Details comming soon!
In this project, black box system identification methods are used to examine the behavior of silver-plated twisted and coiled polymer (TCP) muscles under different input conditions. Prediction error method (PEM) was used for parameter estimation of discrete-time state space models to find the order of the model. The result shows that the first order fits better than other orders in most cases. In some cases, second or third orders show better fitting; however, the difference is negligible. The average fitting accuracy is more than 90% in self-evaluation and more than 85% in cross-evaluation. In addition, we suggest a fast method (rule of thumb) to model a TCP muscle. The accuracy is sufficient for controller design.
Then, a proportional–integral (PI) controller was used to regulate the force of the muscles. The PI controller is robust to the model parameters, especially the DC gain of the model, which is crucial because the models always contain some uncertainties. To increase the speed of actuation, the Takagi–Sugeno–Kang (TSK) view of a general fuzzy inference system (FIS) is used to design a fuzzy controller. In the fuzzy controller, the muscle receives the maximum actuation voltage when the error is positive large. On the other hand, the muscle receives the proportional–integral controller output when the error is small, and the voltage will be zero when the error is negative large. The transitions between these three rules are smooth. The Gaussian membership function was used as a fuzzifier, and a weighted average method is used as defuzzifier. The experiment shows the advantages of the fuzzy controller over the proportional–integral controller. Our experimental results demonstrate how the muscle can be controlled in practical settings and shows the superiority of TSK over the PI controller.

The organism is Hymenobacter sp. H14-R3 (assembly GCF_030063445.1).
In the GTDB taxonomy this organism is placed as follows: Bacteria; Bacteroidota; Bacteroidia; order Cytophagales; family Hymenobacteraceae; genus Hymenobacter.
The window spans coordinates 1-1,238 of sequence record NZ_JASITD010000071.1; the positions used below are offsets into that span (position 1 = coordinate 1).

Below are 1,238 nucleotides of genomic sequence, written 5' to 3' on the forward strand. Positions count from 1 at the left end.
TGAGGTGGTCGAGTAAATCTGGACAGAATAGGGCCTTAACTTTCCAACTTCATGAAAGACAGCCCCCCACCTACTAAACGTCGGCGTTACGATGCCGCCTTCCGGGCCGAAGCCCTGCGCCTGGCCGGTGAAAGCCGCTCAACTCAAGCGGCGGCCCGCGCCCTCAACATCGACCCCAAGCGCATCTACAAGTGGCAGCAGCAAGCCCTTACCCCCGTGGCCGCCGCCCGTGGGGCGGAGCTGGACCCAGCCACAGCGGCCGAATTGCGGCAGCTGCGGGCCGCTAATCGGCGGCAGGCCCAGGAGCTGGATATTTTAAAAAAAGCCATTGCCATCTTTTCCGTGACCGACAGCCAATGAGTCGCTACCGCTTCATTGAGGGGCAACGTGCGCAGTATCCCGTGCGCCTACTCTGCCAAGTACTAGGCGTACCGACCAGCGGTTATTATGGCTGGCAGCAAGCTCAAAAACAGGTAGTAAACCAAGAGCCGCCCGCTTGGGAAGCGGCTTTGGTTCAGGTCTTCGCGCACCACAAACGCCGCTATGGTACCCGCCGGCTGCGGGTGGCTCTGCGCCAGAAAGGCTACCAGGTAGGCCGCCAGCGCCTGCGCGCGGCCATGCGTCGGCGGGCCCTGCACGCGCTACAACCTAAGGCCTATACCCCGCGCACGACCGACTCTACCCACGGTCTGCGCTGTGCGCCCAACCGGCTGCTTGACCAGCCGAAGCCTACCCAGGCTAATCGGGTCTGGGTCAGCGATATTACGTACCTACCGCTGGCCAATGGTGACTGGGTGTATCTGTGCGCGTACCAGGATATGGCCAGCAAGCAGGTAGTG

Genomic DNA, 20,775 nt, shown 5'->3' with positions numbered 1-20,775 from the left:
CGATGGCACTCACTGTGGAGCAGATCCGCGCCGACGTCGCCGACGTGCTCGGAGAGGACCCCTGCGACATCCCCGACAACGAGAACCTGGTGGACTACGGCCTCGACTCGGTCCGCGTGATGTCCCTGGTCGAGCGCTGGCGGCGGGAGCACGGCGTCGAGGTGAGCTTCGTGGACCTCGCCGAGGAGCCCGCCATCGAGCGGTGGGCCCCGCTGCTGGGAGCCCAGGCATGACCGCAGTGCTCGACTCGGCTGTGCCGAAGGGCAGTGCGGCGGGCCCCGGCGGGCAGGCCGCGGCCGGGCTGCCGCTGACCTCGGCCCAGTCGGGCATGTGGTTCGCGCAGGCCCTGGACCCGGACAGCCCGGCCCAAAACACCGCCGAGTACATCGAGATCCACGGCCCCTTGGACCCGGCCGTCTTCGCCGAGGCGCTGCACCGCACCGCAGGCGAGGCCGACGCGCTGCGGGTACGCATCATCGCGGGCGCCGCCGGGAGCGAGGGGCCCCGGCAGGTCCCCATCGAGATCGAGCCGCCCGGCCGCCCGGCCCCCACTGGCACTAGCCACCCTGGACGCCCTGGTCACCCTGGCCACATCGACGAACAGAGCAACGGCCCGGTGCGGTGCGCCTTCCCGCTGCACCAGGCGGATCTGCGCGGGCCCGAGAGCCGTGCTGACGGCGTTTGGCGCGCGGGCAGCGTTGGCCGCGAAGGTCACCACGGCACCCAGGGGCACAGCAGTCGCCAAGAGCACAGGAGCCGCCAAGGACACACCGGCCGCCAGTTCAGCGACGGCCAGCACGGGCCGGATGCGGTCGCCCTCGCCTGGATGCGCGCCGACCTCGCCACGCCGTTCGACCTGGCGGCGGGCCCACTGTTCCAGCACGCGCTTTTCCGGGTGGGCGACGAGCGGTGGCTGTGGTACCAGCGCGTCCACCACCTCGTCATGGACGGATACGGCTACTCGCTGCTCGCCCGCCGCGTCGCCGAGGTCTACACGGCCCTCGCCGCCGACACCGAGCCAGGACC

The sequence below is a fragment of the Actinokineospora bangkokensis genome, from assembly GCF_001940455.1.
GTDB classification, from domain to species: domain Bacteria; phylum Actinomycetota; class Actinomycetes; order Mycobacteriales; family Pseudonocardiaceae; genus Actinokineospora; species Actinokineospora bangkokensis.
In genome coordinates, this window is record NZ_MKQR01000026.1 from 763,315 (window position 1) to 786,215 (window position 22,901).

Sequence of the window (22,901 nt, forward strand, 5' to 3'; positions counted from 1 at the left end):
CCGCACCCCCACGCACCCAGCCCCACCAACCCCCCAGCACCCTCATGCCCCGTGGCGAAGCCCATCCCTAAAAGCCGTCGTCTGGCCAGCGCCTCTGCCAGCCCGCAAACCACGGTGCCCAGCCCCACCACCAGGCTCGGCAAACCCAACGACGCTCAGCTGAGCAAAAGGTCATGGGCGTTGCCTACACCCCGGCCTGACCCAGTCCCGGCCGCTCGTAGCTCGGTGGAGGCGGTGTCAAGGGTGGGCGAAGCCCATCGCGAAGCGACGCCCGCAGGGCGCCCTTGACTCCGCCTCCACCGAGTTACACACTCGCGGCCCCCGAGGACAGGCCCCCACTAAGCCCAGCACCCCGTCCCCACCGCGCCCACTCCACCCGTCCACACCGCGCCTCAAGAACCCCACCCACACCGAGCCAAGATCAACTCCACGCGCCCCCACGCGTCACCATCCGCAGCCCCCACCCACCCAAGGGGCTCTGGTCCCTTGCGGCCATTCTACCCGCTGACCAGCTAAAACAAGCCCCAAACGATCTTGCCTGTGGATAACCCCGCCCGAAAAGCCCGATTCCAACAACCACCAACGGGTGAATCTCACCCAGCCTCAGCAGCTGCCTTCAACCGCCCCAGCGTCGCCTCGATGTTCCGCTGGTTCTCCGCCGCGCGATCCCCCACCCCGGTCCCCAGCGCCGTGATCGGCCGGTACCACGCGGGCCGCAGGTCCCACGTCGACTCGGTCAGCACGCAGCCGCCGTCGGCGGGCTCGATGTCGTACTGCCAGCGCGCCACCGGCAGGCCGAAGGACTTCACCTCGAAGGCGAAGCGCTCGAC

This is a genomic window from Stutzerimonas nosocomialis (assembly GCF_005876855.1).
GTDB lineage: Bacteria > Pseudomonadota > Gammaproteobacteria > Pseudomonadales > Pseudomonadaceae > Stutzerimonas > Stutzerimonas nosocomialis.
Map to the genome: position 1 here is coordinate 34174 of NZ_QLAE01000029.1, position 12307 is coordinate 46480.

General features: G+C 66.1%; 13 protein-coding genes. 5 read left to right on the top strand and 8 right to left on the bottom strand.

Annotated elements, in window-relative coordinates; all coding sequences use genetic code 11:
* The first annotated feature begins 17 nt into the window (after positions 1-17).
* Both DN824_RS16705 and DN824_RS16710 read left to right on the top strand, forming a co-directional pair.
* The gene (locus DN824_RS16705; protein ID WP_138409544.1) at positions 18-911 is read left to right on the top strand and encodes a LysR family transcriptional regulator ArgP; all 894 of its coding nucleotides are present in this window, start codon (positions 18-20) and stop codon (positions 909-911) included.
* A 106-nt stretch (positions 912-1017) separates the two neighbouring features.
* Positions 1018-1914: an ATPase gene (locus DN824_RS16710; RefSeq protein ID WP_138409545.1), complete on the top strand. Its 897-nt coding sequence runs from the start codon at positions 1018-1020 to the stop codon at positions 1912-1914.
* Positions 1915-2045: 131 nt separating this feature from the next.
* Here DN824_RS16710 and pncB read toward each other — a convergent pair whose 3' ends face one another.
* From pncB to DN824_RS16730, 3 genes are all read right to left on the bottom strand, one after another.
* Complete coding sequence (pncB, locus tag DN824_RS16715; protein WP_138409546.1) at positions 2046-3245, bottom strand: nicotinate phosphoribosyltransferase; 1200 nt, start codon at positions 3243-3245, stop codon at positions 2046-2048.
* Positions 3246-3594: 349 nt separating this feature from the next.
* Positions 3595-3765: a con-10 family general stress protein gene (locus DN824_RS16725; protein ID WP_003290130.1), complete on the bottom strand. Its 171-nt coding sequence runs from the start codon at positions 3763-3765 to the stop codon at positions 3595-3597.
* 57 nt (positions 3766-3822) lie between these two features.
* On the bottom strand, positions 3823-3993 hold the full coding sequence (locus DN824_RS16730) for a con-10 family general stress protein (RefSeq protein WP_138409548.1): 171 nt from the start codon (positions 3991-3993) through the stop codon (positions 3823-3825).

The proposed controllers can be used in many mechatronic and robotic systems which use TCP muscles as the actuating mechanism. For example, a humanoid robot must provide some amount of force to objects during picking and placing. The amount of force depends on the object's mechanical property such as stiffness and coefficient of friction. The proposed controller can be used in the humanoid robots that are actuated by the TCP muscles.
In this project, we showed novel methods in real-time path planning of a humanoid robot in unknown environments. We used an NAO H25 V4 for experiments. This project has two parts. These methods have been developed and successfully tested on an experimental humanoid robot (NAO H25 V4).
In the first part, we combine artificial potential field path planning method with two different fuzzy inference systems. In the first approach, the direction of the moving robot is derived from fuzzified artificial potential field whereas, in the second one, the direction of the robot is extracted from some linguistic rules that are inspired from the artificial potential field.
In the second part, we used fuzzy Markov decision processes (FMDP) to find a locally optimal path. The reward function has been calculated without exact estimation of the distance and shape of the obstacles. We also use value iteration to solve the Bellman equation in real time. Using the fuzzy inference system leads to a smoother optimal path. The method can work with noisy data. This method requires only one camera and does not need range computing.